Although rumors have been swirling lately that Kmart has agreed to exclusively support the HD DVD format, they appear to be false.
When reached for comment, K-mart sent a rather defensive-sounding statement attributed to Jonathan Magasanik, vice president of home electronics for Sears Holdings, Kmart's parent company: "There have been numerous statements in the media (Wednesday), attributed to Toshiba, indicating exclusive support for the HD-DVD format in Kmart stores. These statements are false. Kmart intends to support both the HD-DVD and Blu-ray platforms, and has no plans to support either platform exclusively."
Kmart representatives didn't elaborate on what that means, but a quick perusal of the Kmart.com site shows that it offers standalone HD DVD players, but not standalone Blu-ray players. It does, however, sell the Sony PlayStation 3, which has an embedded Blu-ray player.
The same sort of confusion developed a few months back when Target stores began carrying Blu-ray endcaps, or stations at the end of each aisle promoting Blu-ray Disc titles. Media reports emerged then that Target was going Blu-ray-only, but it turned out Target.com still sells HD DVD players and the HD DVD attachable drive for the Microsoft Xbox 360.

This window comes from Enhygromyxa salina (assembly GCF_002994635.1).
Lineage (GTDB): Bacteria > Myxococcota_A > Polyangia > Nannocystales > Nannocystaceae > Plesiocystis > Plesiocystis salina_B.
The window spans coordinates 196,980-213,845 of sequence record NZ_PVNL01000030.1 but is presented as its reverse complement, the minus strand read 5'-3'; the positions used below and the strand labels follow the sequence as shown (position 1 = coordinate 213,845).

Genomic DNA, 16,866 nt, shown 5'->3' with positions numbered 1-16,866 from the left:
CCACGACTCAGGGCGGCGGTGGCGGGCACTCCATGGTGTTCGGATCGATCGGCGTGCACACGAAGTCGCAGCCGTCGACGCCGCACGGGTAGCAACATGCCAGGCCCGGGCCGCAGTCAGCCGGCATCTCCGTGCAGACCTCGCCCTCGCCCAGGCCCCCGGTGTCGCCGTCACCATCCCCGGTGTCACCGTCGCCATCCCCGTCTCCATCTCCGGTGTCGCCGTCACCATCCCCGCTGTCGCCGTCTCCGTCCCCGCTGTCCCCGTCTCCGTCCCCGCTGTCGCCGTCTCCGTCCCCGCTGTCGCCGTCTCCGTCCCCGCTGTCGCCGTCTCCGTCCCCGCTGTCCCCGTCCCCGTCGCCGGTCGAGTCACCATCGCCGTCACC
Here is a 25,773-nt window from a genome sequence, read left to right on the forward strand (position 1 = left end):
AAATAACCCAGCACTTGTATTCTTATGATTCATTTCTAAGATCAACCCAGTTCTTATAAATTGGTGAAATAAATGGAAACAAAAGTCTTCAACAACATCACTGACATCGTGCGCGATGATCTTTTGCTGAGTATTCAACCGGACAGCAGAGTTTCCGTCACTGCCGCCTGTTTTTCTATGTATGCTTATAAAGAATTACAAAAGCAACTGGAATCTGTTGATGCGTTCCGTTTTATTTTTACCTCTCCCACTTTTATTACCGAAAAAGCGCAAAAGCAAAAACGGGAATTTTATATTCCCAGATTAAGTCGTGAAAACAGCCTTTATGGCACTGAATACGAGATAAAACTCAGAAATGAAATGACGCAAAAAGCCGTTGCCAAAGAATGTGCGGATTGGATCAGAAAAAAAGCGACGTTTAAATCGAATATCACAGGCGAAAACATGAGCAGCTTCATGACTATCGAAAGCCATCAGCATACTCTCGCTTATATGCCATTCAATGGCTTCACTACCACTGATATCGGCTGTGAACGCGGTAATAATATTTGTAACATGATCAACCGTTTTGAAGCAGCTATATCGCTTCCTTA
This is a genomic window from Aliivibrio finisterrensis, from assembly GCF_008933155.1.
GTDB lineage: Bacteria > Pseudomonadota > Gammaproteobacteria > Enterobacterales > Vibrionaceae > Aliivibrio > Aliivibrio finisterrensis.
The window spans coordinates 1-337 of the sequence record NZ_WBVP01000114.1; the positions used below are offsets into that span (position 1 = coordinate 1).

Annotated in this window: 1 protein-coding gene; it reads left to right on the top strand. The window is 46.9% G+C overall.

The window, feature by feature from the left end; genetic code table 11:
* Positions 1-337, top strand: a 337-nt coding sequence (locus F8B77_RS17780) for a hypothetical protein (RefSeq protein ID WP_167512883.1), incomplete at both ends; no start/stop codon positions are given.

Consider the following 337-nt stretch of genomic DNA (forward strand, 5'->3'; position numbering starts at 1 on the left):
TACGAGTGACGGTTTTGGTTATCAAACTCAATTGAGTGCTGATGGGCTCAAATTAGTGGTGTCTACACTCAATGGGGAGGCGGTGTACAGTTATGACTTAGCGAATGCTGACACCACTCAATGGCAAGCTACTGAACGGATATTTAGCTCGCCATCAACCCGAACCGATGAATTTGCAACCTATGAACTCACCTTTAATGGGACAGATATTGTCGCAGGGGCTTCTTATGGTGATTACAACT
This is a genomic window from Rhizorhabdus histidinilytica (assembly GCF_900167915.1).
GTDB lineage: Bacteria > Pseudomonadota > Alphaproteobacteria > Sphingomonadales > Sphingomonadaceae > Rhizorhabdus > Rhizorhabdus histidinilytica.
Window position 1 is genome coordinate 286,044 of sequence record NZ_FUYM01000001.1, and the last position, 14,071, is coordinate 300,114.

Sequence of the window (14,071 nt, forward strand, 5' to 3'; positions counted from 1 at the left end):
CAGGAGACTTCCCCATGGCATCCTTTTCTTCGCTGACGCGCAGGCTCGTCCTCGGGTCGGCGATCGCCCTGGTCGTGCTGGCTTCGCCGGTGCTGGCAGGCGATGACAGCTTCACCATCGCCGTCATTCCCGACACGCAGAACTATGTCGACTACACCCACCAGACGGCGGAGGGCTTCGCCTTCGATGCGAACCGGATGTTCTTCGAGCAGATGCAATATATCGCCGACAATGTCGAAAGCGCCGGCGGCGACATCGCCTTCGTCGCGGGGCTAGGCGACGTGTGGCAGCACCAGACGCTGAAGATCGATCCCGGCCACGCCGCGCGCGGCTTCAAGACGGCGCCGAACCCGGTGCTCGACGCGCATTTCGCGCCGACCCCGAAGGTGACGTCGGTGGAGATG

Claims of exclusivity aside, the so-called HD DVD versus Blu-ray format war has quickly metamorphosed into a price war. In anticipation of the upcoming holiday shopping season, several retailers are now selling an HD DVD player for $200, and on Thursday Wal-Mart and Best Buy began offering a Toshiba HD DVD player for $99.
A riposte from Blu-ray is expected. Sony, the biggest muscle behind the Blu-ray format, has already announced it will drop the PS3 price from $499 to $399. And now it looks like Sony's own standalone Blu-ray players will be close behind. Sony Electronics President Stan Glasgow said Thursday evening that $399 Blu-ray players this holiday are not out of the question.
So, both formats will likely be available anywhere you want to shop this holiday. But questions remain whether $100 or $200 is still too high for a machine that only plays certain movies. After all, as long as studios are choosing sides of the format war, consumers are still likely to hold out until the titles they want to see are available regardless of the format.